Even in Arkansas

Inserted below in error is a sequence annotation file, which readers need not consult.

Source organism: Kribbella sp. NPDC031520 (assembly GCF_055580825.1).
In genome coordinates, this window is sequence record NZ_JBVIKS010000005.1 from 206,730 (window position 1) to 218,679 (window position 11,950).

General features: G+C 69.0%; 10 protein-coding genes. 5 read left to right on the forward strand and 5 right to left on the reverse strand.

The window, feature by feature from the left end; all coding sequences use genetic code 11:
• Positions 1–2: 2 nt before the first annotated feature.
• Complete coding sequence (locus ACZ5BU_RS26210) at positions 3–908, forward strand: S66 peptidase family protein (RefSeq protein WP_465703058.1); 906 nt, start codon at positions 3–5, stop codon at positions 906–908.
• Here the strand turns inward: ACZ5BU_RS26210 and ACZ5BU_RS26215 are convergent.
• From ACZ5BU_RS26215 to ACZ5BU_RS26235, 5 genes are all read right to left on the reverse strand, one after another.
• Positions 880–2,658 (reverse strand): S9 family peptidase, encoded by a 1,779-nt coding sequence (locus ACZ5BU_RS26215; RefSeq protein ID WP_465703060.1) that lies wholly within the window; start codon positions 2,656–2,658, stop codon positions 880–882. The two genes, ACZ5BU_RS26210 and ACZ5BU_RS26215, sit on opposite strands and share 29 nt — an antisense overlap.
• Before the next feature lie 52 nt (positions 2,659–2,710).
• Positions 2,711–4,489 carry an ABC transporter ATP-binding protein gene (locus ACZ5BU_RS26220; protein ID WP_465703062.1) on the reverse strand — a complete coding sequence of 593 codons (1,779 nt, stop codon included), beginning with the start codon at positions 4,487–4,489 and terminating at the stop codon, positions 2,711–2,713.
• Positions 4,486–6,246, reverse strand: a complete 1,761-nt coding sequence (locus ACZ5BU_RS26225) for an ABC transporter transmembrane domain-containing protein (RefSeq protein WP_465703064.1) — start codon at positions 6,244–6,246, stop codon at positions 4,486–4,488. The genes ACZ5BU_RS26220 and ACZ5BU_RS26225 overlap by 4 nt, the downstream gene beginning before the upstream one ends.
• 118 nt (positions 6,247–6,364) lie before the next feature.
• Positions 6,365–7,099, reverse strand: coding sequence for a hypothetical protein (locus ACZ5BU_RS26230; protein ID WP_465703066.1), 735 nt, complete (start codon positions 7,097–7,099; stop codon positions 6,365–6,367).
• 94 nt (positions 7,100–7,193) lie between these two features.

Another ambitious morning of April, the usual idle reading, now it’s the dictionary—a reach, a stretch, a flip of the pages—a big book after all, to arrive at—Oh! the “wood-thrush”! Not our feathery friend outside the window just now pitching his woo to the birdie world but the word-horde wood-thrush who never migrates south from his perch on page 6970 (I told you it was a big book), he’s here along with—flip the pages again, a sizable chunk of them, back to 1475—the “death-watch”! No, not the “vigil beside a dying person” (who needs another one of those?) or the “guard set over a condemned criminal for some time prior to his execution” (there’s a job for everybody, especially in Arkansas). No, the “death-watch” we want is the “popular name of several small beetles which make a ticking or clicking sound in the woodwork of old houses, supposed by superstitious persons to be ominous of death,” that death-watch because the bewildered need a little company when Tristram Shandy fails to induce the giggles anymore and the apprehensive reader turns to Sir Thomas Browne not for laughs but rectification—“Few ears have escaped the noise of the death-watch: that is, the little clicking sound heard often in many rooms, somewhat resembling that of a watch; and this is conceived to be of an evil omen or prediction of some person’s death . . . . This noise is made by a little sheath-winged grey insect, found often in wainscot benches”. Good ole Doctor Browne, good for what ails us, a worthy if not effective corrective of vulgar error, maybe even in Arkansas.